Fenton. Who's with in there, hoa? Qui. Who's there, I troa? Come neere the house I pray you

Fen. How now (good woman) how dost thou? Qui. The better that it pleases your good Worship to aske? Fen. What newes? how do's pretty Mistris Anne? Qui. In truth Sir, and shee is pretty, and honest, and gentle, and one that is your friend, I can tell you that by the way, I praise heauen for it

Fen. Shall I doe any good thinkst thou? shall I not loose my suit? Qui. Troth Sir, all is in his hands aboue: but notwithstanding (Master Fenton) Ile be sworne on a booke shee loues you: haue not your Worship a wart aboue your eye? Fen. Yes marry haue I, what of that? Qui. Wel, thereby hangs a tale: good faith, it is such another Nan; (but (I detest) an honest maid as euer broke bread: wee had an howres talke of that wart; I shall neuer laugh but in that maids company: but (indeed) shee is giuen too much to Allicholy and musing: but for you - well - goe too - Fen. Well: I shall see her to day: hold, there's money for thee: Let mee haue thy voice in my behalfe: if thou seest her before me, commend me. - Qui. Will I? I faith that wee will: And I will tell your Worship more of the Wart, the next time we haue confidence, and of other wooers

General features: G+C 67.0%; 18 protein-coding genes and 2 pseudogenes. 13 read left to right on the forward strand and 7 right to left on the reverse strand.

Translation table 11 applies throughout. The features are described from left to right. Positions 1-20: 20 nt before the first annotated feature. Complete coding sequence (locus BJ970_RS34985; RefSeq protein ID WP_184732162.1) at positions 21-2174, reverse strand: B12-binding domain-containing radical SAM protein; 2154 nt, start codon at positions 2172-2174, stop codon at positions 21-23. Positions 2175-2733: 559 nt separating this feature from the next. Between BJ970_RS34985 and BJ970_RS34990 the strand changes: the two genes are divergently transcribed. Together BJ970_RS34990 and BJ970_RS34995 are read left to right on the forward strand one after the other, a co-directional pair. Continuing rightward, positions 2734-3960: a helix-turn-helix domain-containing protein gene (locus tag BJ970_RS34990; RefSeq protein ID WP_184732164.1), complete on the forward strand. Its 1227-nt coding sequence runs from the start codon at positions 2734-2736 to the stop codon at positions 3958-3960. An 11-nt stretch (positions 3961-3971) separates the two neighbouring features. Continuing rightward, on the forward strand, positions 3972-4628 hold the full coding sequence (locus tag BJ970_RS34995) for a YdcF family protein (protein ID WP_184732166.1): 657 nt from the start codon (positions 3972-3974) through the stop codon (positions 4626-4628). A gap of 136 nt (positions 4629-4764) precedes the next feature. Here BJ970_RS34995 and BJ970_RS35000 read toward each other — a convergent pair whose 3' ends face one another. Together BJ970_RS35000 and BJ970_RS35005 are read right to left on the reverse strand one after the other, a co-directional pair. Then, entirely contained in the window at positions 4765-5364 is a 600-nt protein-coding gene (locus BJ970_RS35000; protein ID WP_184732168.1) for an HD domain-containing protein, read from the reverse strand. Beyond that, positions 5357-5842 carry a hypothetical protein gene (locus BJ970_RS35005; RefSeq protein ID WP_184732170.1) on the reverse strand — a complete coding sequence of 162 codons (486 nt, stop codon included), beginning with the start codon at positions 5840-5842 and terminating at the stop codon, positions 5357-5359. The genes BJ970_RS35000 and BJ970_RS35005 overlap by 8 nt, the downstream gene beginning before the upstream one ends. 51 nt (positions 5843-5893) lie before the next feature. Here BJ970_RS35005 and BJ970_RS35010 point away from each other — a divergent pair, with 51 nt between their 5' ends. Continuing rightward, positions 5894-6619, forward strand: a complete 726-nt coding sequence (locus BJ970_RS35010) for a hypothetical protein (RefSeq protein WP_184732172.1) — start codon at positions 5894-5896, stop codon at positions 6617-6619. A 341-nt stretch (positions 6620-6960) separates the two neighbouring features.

Fen. Well, fare-well, I am in great haste now

Qui. Fare-well to your Worship: truely an honest Gentleman: but Anne loues him not: for I know Ans minde as well as another do's: out vpon't: what haue I forgot.


William Shakespeare
Classic Literature Library

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